Earlier this month, the Illinois state senate introduced revised gambling legislation designed to address Gov. Pat Quinn’s concerns regarding the lack of restrictions on political campaign contributions by casino industry interests. The revised SB 1739 also added language that would authorize online gambling, which was a bit like being turned down for a $1,000 loan and immediately resubmitting an application to borrow $1m.
This week, Quinn told National Public Radio’s Amanda Vinicky that he viewed the online gambling portion of the bill as “problematic. It’s a brand new idea and there hasn’t been much review on that at all. Anytime you have something brand new it shouldn’t just be thrown into a bill at the last minute.” Sounds bad, but as some longtime Illinois-watchers have observed, given Quinn’s at times rabid denunciation of gambling expansion, describing something as “problematic” borders on an outright endorsement.
Definitely not endorsing online gambling is the Illinois Thoroughbred Horsemen’s Association (ITHA), at least not until the bill provides extra revenue for horse racing purses. ITHA exec director Glen Berman told the Chicago Tribune that Churchill Downs Inc.-owned Arlington Park – which would be allowed to offer online gambling if SB 1739 passes – was playing divide and conquer with the state’s horseracing interests by offering $800k in incentives to the Illinois Thoroughbred Breeders and Owners Foundation (ITBOF).
Berman finds the timing of the $800k offer suspicious, given that it comes while negotiations are stalled on a new contract for the upcoming meet scheduled to commence May 3. Berman suspects Arlington Park “would prefer not to see [the ITHA] in Springfield making sure that horsemen’s purses get money from internet gaming and making sure that the gaming bill that we’ve already negotiated and been sitting on for three years now doesn’t have any last minute changes.”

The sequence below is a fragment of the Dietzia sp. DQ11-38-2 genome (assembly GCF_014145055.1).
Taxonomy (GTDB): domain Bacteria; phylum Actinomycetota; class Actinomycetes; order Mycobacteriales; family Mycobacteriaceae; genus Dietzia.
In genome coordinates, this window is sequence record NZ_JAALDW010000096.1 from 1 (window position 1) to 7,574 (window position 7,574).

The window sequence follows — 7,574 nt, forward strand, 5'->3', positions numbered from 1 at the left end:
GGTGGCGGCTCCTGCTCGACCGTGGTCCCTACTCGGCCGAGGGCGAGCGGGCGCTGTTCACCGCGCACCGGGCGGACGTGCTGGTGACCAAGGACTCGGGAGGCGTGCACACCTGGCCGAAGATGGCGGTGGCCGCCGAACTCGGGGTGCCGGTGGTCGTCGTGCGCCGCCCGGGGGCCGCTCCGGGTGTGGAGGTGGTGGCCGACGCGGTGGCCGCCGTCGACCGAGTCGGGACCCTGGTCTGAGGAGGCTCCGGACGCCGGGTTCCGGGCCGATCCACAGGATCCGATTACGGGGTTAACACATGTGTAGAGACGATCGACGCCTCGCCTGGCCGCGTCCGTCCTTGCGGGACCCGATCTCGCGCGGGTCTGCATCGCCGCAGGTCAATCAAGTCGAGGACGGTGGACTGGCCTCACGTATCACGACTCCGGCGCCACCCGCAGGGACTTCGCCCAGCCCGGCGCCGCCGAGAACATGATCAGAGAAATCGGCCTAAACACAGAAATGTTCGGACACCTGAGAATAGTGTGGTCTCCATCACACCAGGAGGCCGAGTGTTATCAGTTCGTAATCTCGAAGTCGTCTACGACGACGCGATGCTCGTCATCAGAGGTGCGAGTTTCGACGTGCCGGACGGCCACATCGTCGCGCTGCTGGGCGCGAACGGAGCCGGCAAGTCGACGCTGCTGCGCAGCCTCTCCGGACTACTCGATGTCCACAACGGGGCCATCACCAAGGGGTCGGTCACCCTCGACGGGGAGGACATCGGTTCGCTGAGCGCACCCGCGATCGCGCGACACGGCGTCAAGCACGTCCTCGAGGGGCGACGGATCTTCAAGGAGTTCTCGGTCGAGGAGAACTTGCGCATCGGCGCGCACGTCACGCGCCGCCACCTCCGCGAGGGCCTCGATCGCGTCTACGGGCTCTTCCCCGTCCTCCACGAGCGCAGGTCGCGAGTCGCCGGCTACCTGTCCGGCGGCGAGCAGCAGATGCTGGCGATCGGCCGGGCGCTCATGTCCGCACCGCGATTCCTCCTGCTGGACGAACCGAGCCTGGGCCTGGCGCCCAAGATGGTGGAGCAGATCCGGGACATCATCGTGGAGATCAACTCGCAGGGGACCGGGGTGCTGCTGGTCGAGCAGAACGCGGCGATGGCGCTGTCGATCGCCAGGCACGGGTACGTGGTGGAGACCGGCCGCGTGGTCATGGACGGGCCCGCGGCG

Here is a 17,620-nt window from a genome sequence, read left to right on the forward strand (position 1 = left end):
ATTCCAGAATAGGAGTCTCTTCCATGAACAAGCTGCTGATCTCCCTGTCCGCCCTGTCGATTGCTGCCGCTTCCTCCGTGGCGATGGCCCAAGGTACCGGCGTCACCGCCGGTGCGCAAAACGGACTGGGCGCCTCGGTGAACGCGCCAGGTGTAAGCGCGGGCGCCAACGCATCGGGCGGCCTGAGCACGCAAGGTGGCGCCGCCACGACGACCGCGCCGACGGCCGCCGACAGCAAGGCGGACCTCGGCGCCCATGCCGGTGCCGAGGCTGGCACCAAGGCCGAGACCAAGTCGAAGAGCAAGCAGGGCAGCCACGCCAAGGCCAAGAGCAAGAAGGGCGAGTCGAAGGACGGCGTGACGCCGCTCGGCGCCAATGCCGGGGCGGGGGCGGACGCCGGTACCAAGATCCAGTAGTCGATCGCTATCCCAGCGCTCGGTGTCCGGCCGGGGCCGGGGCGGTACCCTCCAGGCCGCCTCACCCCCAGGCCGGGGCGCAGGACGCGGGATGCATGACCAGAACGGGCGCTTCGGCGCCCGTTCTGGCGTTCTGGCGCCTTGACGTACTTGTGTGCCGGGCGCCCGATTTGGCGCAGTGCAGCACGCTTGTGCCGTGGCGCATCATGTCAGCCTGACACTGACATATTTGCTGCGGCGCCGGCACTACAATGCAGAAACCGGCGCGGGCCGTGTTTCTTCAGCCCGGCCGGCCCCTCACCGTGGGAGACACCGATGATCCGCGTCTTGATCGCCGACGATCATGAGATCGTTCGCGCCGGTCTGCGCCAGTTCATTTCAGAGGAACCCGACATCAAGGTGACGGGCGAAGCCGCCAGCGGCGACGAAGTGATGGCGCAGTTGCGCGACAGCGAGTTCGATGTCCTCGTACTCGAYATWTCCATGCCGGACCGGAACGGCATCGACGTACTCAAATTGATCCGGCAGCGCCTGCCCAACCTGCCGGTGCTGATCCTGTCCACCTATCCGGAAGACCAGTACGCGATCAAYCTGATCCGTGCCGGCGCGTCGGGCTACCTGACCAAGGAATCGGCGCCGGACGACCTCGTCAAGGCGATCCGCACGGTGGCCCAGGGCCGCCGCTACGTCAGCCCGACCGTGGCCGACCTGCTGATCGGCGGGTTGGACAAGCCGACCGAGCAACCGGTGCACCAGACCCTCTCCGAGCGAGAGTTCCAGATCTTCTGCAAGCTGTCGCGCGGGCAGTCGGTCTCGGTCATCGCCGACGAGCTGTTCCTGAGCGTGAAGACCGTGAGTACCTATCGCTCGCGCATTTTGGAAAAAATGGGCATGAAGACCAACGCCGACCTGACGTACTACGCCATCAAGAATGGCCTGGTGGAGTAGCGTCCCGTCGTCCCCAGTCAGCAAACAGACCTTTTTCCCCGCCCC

PENNSYLVANIA ONLINE GAMBLING BILL DOES THE HOKEY POKEY
In Pennsylvania, state Rep. Tina Davis has been promising to reveal her online gambling (poker and blackjack only) legislation for a couple months now, but self-imposed deadlines continue to come and go without proof that such a bill exists anywhere but in Davis’ mind. On Monday, GamblingCompliance contributor Jennifer Webb tweeted that Davis had introduced her legislation, only to pull it back a few hours later. (It appears Davis’ bill contains a ‘groundhog’ provision that allows the bill to self-destruct if it catches a glimpse of its own shadow.) For what it’s worth, the bill reportedly set a gross gaming revenue tax rate of 45%.
The day after Davis’ bill did the hokey-pokey, Davis appeared on the Pennsylvania Cable Network (PCN) to discuss her aims for the bill (watch the interview here). Davis acknowledged that her original proposal to charge would-be online gambling operators a $40m license fee was “a lot of money, but we know that is coming down.” Asked why her bill would exclude the possibility of interstate compacts, Davis suggested Pennsylvania’s population of 12m was sufficiently large to make liquidity sharing unnecessary, although she also claimed (without attribution) that her state contained only around 27k online gamblers.
Davis stated that she was still negotiating the bill’s language with stakeholders, but noted that the state’s casinos had been shaken by by Gov. Tom Corbett’s abortive attempt to include electronic keno games in the contract to manage the state lottery. Davis said the casinos now recognize that online gambling is something they need to act upon if they want to remain in the driver’s seat. But Davis also stated that she had yet to consult the state’s gaming regulators for input on her bill, which suggests this groundhog may spend the rest of the legislative calendar cowering in its hole.